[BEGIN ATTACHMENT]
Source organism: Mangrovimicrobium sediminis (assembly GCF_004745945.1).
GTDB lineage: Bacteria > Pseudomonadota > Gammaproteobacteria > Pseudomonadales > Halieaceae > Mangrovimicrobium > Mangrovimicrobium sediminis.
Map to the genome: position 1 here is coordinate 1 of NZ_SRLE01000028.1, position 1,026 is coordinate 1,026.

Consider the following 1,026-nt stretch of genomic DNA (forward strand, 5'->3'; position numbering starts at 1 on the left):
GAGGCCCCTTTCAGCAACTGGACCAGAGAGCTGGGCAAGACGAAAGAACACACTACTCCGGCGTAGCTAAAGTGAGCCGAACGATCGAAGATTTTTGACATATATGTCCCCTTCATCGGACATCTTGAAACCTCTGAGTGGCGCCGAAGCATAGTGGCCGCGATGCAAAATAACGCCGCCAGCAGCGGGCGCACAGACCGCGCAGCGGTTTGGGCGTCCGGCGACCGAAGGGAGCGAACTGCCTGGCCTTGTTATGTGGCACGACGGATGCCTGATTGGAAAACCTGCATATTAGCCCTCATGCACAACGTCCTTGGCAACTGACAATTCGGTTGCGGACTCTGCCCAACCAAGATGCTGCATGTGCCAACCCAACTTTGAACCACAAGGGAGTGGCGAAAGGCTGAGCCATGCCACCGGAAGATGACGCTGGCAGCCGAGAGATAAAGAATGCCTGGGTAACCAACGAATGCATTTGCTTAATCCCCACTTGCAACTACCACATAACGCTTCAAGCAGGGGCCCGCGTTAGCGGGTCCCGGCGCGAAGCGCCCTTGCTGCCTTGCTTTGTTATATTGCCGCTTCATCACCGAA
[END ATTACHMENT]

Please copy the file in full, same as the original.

Source organism: Mangrovimicrobium sediminis (assembly GCF_004745945.1).
GTDB lineage: Bacteria > Pseudomonadota > Gammaproteobacteria > Pseudomonadales > Halieaceae > Mangrovimicrobium > Mangrovimicrobium sediminis.
Map to the genome: position 1 here is coordinate 1 of NZ_SRLE01000028.1, position 1,026 is coordinate 1,026.

Consider the following 1,026-nt stretch of genomic DNA (forward strand, 5'->3'; position numbering starts at 1 on the left):
GAGGCCCCTTTCAGCAACTGGACCAGAGAGCTGGGCAAGACGAAAGAACACACTACTCCGGCGTAGCTAAAGTGAGCCGAACGATCGAAGATTTTTGACATATATGTCCCCTTCATCGGACATCTTGAAACCTCTGAGTGGCGCCGAAGCATAGTGGCCGCGATGCAAAATAACGCCGCCAGCAGCGGGCGCACAGACCGCGCAGCGGTTTGGGCGTCCGGCGACCGAAGGGAGCGAACTGCCTGGCCTTGTTATGTGGCACGACGGATGCCTGATTGGAAAACCTGCATATTAGCCCTCATGCACAACGTCCTTGGCAACTGACAATTCGGTTGCGGACTCTGCCCAACCAAGATGCTGCATGTGCCAACCCAACTTTGAACCACAAGGGAGTGGCGAAAGGCTGAGCCATGCCACCGGAAGATGACGCTGGCAGCCGAGAGATAAAGAATGCCTGGGTAACCAACGAATGCATTTGCTTAATCCCCACTTGCAACTACCACATAACGCTTCAAGCAGGGGCCCGCGTTAGCGGGTCCCGGCGCGAAGCGCCCTTGCTGCCTTGCTTTGTTATATTGCCGCTTCATCACCGAA